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Psychology (9,695)
PSYA01H3 (1,206)
Steve Joordens (1,058)
Chapter 1

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Department
Psychology
Course
PSYA01H3
Professor
Steve Joordens
Semester
Fall

Description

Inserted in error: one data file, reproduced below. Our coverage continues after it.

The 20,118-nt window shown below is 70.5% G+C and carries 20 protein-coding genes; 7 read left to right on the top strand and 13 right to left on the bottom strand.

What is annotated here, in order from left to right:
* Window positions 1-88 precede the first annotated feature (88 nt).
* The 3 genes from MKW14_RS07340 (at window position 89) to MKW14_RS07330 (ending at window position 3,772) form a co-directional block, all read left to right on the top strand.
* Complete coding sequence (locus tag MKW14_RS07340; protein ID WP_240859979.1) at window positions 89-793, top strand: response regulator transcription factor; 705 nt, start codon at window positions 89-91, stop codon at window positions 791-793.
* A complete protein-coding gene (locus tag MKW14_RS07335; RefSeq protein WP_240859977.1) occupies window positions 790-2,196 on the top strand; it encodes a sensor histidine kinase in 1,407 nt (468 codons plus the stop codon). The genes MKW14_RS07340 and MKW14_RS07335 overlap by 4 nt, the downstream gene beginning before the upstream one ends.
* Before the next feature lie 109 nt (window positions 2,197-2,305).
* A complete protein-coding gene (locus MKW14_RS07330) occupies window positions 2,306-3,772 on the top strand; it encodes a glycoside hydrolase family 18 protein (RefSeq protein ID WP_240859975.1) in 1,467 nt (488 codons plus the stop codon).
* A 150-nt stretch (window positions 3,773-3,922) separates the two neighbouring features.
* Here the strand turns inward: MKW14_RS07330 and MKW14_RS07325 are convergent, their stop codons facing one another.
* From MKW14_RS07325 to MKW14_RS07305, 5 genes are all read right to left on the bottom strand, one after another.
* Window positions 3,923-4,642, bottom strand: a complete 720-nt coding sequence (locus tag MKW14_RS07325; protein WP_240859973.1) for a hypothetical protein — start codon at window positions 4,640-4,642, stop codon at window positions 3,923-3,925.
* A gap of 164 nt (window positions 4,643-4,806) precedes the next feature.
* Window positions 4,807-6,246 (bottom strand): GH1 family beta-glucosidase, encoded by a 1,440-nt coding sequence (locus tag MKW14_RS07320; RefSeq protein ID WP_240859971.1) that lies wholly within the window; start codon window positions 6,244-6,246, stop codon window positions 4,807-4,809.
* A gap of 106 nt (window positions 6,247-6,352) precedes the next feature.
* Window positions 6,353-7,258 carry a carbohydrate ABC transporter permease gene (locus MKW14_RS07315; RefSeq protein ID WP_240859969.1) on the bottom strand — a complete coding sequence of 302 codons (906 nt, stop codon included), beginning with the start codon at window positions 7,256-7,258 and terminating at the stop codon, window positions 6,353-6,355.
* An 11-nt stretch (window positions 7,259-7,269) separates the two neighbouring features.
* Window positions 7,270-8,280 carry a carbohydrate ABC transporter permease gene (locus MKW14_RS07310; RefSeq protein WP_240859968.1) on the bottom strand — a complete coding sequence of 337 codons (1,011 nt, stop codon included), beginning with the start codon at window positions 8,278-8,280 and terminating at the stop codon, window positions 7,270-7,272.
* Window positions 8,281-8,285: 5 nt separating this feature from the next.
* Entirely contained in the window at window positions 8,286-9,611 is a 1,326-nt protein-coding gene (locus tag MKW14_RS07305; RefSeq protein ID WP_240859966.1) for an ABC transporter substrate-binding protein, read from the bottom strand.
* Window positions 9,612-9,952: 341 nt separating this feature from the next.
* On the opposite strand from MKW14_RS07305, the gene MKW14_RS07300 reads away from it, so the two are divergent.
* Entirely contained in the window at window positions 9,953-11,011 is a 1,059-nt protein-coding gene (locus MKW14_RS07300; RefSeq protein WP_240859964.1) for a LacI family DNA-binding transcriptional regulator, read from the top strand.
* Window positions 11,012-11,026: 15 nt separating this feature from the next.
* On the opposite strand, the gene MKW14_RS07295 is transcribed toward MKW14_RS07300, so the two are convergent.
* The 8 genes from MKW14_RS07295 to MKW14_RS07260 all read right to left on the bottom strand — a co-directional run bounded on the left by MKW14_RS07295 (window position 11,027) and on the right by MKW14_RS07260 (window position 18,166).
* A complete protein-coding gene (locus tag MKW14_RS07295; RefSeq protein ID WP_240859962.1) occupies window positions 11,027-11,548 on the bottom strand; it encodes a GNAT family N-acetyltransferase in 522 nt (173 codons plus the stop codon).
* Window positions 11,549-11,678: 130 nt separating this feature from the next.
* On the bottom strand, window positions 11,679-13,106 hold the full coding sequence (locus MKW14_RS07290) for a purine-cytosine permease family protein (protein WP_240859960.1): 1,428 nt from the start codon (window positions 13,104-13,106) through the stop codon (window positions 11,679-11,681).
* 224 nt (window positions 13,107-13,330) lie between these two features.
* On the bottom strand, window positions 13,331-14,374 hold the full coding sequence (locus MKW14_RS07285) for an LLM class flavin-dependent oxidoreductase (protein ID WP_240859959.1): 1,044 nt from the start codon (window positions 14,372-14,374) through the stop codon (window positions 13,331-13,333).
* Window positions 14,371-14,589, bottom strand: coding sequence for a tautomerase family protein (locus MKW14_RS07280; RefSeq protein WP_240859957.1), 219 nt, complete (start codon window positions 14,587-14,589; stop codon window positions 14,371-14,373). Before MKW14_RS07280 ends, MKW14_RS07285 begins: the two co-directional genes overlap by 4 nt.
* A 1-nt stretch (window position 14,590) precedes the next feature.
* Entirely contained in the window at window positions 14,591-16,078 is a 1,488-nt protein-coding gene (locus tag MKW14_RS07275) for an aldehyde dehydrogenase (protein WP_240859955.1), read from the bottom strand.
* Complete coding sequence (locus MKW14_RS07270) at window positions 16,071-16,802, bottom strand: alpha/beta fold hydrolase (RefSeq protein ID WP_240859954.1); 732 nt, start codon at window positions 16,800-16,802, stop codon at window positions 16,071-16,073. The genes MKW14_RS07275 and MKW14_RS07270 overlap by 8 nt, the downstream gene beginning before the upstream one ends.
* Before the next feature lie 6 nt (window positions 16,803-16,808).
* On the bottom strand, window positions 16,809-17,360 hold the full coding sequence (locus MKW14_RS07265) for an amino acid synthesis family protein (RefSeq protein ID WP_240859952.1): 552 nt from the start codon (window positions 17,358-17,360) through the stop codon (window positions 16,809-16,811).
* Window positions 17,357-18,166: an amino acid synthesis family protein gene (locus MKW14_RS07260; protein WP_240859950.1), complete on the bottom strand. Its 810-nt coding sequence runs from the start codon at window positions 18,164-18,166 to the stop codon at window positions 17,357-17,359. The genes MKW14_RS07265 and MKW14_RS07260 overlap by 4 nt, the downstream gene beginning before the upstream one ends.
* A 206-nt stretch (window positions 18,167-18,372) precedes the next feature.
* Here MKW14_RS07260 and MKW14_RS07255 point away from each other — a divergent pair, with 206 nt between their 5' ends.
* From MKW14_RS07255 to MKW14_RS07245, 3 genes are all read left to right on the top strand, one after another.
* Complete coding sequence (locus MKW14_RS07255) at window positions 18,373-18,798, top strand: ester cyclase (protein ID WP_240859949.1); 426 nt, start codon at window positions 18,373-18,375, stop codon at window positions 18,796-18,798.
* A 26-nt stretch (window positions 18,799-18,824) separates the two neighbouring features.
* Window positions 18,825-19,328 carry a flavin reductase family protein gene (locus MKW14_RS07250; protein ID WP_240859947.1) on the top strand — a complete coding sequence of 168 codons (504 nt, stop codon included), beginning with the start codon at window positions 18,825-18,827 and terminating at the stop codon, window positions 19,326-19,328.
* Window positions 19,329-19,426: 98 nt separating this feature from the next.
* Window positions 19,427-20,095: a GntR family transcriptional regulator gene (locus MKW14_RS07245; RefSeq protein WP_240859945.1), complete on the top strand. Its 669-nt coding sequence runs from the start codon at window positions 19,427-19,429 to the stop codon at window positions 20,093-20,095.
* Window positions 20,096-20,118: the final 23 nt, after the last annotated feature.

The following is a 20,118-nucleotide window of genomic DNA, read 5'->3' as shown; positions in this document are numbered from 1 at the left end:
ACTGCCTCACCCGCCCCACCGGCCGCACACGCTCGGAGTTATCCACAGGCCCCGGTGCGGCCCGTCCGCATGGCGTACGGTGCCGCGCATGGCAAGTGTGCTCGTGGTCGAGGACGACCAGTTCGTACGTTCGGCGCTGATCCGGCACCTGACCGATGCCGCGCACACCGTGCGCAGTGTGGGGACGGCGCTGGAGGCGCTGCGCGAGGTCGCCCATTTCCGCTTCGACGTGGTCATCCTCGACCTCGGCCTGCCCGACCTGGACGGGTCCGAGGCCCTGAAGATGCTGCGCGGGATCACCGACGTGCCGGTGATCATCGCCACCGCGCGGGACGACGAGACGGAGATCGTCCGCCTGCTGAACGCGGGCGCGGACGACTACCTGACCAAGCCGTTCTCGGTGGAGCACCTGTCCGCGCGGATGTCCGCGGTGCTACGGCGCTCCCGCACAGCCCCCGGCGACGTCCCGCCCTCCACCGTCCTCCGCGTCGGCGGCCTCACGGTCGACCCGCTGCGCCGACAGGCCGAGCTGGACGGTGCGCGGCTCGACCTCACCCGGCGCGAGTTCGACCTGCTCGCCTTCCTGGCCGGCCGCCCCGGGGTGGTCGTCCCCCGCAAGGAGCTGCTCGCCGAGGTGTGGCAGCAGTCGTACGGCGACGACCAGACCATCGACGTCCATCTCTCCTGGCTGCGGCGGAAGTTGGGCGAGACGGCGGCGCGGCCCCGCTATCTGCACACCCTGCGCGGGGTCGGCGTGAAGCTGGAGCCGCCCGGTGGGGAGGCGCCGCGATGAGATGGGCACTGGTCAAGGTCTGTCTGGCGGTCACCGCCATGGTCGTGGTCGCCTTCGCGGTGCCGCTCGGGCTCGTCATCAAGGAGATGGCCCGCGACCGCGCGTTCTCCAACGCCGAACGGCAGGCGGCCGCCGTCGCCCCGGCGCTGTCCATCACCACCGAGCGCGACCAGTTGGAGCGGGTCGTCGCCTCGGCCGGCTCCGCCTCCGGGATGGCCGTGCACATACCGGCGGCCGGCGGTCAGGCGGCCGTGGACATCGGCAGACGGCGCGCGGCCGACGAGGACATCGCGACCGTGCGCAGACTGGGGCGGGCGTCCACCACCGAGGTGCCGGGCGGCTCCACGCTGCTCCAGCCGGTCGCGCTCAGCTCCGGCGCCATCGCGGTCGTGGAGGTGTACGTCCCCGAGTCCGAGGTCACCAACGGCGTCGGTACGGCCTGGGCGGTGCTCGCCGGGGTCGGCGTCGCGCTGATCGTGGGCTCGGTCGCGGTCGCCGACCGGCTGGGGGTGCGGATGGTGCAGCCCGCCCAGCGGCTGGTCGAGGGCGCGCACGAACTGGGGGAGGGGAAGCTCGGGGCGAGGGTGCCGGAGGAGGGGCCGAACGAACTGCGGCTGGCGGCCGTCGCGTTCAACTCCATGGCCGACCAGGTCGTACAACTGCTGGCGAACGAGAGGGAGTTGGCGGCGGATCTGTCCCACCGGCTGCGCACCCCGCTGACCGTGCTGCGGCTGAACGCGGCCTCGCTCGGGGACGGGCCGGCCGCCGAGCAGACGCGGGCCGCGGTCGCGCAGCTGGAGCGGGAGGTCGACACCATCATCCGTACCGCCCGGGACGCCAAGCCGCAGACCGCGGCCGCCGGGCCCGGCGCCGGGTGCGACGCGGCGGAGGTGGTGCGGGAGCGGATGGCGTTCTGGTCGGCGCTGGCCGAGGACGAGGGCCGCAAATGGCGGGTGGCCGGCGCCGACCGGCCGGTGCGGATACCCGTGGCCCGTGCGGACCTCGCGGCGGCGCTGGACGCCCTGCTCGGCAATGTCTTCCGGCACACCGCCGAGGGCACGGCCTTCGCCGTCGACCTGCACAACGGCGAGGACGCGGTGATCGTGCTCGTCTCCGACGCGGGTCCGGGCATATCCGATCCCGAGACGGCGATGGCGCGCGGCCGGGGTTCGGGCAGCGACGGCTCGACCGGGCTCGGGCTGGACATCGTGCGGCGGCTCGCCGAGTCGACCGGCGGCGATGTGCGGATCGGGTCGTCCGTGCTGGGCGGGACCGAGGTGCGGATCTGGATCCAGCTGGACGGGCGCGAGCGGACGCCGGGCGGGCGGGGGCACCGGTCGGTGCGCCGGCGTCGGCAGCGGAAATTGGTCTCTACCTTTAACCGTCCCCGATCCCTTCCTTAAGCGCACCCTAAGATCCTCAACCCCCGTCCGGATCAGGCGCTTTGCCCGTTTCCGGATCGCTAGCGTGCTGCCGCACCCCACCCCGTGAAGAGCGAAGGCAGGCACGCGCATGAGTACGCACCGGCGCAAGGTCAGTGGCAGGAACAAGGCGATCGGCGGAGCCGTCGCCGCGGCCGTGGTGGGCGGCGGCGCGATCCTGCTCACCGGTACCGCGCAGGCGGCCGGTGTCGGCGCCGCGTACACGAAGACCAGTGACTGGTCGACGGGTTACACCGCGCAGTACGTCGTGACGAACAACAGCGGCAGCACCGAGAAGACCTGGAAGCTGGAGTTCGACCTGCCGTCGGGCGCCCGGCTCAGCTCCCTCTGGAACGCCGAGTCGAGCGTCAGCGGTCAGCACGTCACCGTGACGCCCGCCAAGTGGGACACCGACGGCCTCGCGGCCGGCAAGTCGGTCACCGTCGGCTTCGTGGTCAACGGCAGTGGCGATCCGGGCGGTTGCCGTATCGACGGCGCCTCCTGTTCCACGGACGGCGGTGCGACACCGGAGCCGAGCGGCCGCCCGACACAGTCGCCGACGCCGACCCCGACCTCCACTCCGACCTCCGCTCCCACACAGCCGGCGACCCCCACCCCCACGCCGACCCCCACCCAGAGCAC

CHAPTER 1 – PSYCHOLOGY: THE EVOLUTION OF A SCIENCE CHAPTER 1 – PSYCHOLOGY: THE EVOLUTION OF A SCIENCE Psychology – the scientific study of mind and behaviour  Mind – our private inner experience  Behaviour – observable actions of human and nonhuman animals What are the bases of perceptions, thoughts, memories and feelings, or our subjective sense of self?  All of our subjective experiences arise from the electrical and chemical activities of our brains  Our mental lives are nothing more or less than “how it feels to be a brain” How does the mind usually allow us to function effectively in the world?  If we want to understand how something works we need to know what it is working for  Psychological process are said to be adaptive which means they promote the welfare and reproduction of organisms they engage in  Emotions are adaptive because they function as signals that tell us when we are outing ourselves in harm’s way Why does the mind occasionally function so ineffectively in the world?  The mind often trades accuracy for speed and versatility  Our mental life is just as susceptible to occasional malfunction in our otherwise-efficient mental processing  We are all prone to a variety of errors and illusions PSYCHOLOGY’S ROOTS: THE PATH TO A SCIENCE OF MIND Psychology’s Ancestors: The Great Philosophers What fundamental question has puzzled philosophers ever since humans began thinking about behaviour?  How the mind works  Are cognitive abilities and knowledge inborn, or are they acquired only through experience Nativism – the philosophical view that certain kinds of knowledge are innate or inborn Philosophical empiricism – all knowledge is acquired through experience (Aristotle) From the Brain to the Mind: The French Connection  French philosopher René Descartes argued that body and mind are fundamentally different things – that body is made of a material substance, whereas the mind (or soul is made of an immaterial or spiritual substance  dualism  Descartes suggested that the mind influences the body through pineal gland and was largely alone in this view as other philosophers at the time either rejected his explanation or offered alternative ideas  Thomas Hobbes argued that the mind and body aren’t different; rather the mind is what the brain does  Franz Joseph Gall also though that brains and minds were linked but by size rather than glands  studied the brains of people who had died of disease, or as healthy adults/children and observed that mental inability often increaseswith larger brain size and decrease with damage to the brain Phrenology – developed by Gall; specific mental abilities and characteristics, ranging from memory to the capacity for happiness, are localized in specific regions of the brain  Surgeon Paul Broca worked with a brain-damaged person (small part of the left side of the brain now known as Broca’s area) who could comprehend but not produce spoken language  suggested that the mind is grounded in the material processes of the brain How did work involving patients with brain damage help demonstrate the mind-brain connection?  Broca had the crucial insight that damage to a specific part of the brain impaired a specific mental function, clearly demonstrating that the brain and mind are closely linked CHAPTER 1 – PSYCHOLOGY: THE EVOLUTION OF A SCIENCE STRUCTURALISM: APPLYING METHODS FROM PHYSIOLOGY TO PSYCHOLOGY Physiology – the study of biological processes, especially in the human body  Physiologists had developed methods that allowed them to measure such things as the speed of nerve impulses, and some of the had begun to use these methods to measure mental abilities Helmholtz Measures the Speed of Responses  Helmholtz developed a method for measuring the speed of nerve impulses in a frog’s legs, which he then adapted to the study of human beings  Had trained participants to respond when he applied a stimulus – a sensory input from the environment – to different parts of the leg  He recorded the participant’s reaction time – the amount of time taken to respond to a specific stimulus, after applying the stimulus  Helmholtz found that people generally took longer to respond when their toe was stimulated than when their thigh was stimulated, and the difference between these reaction times allowed him to estimate how long it took a nerve impulse to travel to the brain Wundt and the Development of Structuralism  1879 – Wundt opened the first laboratory ever to be exclusively devoted to psychological studies  marked the official birth of psychology as an independent field of study  Wundt believed that scientific psychology should focus on analyzing consciousness – a person’s subjective experience of the world and the mind o Consciousness encompasses a broad range of subjective experiences  Wundt and his students adopted structuralism – the analysis of the basic elements that constitute the mind o Involves breaking down consciousness into elemental sensations and feelings  Wundt tried to analyze the stream consciousness in a systematic way using introspection – the subjective observation of one’s own experiences o In a typical experience, observers would describe the brightness of a colour or the loudness of a tone o They were asked to report on their ‘raw’ sensory experience rather than their interpretations of that experience  Wundt also attempted to carefully describe the feelings associated with elementary perceptions  Wundt tried to provide objective measurements of conscious processes by using reaction time techniques similar to those first developed by Helmholtz  Wundt used reaction times to examine a distinction between the perception and interpretation of a stimulus Titchener Brings Structuralism to the United States  Studied with Wundt for 2 years in the early 1890s  Came to the US and set up a psychology lab  Brought some parts of Wundt’s approach to America, but also made some changes between elements of consciousness James and the Functional Approach  Taught the first course at an American university  on the new experimental psychology developed by Wundt and his German followers  James believed that trying to isolate and analyze a particular moment of consciousness (as structuralists did) distorted the essential nature of consciousness  He argued that consciousness was more like a flowing stream than a bundle of separate elements  James decided to approach psychology from a different perspective e